Definition: Sarcopenia develops over time as a result of aging, and typically leads to muscle loss, a concurrent increase in fat mass, and a variety of health issues leading to an overall poor quality of life. There is some evidence that sarcopenia may be a contributing to the development of type 2 diabetes mellitus (T2DM) in the elderly, and therefore nutritional management is key in the prevention of both sarcopenia and T2DM. The primary focus of nutritional management lays in the amount and quality of protein intake, which has led to the development of clinical nutritional therapies involving amino acids to improve muscle protein synthesis and decrease sarcopenia symptoms. In the work herein, we present and evaluate data derived from human trials regarding the utilization of hydroxyl-methyl butyrate (HMB), L-leucine (Leu), L-glutamine (Gln) and L-arginine (Arg) supplementation for optimal management of sarcopenia in geriatric patients, a topic of significant clinical nutrition interest which may have important implications in T2DM management.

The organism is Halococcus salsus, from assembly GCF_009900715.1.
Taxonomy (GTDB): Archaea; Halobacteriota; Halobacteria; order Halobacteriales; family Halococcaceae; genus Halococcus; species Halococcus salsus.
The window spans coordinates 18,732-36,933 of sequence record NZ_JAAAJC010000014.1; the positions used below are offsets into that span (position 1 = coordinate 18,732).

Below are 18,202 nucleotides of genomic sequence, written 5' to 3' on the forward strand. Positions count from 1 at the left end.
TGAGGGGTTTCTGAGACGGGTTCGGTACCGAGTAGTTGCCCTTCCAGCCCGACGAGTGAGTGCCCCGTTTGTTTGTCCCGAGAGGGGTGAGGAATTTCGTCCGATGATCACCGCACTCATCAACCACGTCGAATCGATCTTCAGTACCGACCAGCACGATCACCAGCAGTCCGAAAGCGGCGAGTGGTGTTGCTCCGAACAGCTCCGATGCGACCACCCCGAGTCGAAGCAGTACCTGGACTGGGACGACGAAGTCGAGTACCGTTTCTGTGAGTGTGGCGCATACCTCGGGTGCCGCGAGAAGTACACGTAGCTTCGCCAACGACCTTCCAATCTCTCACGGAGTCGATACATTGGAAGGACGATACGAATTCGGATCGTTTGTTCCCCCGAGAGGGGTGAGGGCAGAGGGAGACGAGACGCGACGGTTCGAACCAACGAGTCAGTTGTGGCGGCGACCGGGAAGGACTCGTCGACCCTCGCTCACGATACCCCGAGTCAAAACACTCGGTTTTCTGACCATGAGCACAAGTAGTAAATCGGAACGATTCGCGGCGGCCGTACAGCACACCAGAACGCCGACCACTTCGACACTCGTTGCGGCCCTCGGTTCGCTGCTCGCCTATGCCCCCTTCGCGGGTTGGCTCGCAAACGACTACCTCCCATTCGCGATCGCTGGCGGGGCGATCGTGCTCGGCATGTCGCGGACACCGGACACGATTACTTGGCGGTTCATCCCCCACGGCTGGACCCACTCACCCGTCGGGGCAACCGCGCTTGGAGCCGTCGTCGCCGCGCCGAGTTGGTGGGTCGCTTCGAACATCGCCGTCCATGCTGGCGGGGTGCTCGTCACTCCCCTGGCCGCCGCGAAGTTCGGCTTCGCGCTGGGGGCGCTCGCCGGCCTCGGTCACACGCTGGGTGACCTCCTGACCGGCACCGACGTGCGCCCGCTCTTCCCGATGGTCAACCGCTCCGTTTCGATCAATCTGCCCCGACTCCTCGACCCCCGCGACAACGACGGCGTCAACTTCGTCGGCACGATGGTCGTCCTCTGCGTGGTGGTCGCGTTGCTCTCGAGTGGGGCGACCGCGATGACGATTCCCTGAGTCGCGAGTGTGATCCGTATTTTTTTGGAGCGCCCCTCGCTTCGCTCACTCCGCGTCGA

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Topic review
Updated time: 19 Feb 2021
Submitted by: Silvano Bertelloni
Definition: Complete androgen insensitivity syndrome (CAIS) is due to complete resistance to the action of androgens, determining a female phenotype in persons with a 46,XY karyotype and functioning testes.
Topic review
Updated time: 14 Jul 2020
Submitted by: Hannu Raunio
Definition: Activities of xenobiotic-metabolizing enzymes have been measured with various in vitro and in vivo methods, such as spectrophotometric, fluorometric, mass spectrometric and radioactivity-based techniques. In fluorescence-based assays, the reaction produces a fluorescent product from a nonfluorescent substrate or vice versa. We describe here historical highlights and current use of (pro)fluorescent coumarin derivatives in evaluating activities of the major types of xenobiotic-metabolizing enzyme systems. Traditionally coumarin substrates have been used to measure oxidative activities of cytochrome P450 (CYP) enzymes. For this purpose, profluorescent coumarins are very sensitive, but generally lack selectivity for individual CYP forms. The entry describes several new coumarin-based substrates for measuring activities of CYP and conjugating enzymes with improved selectivity.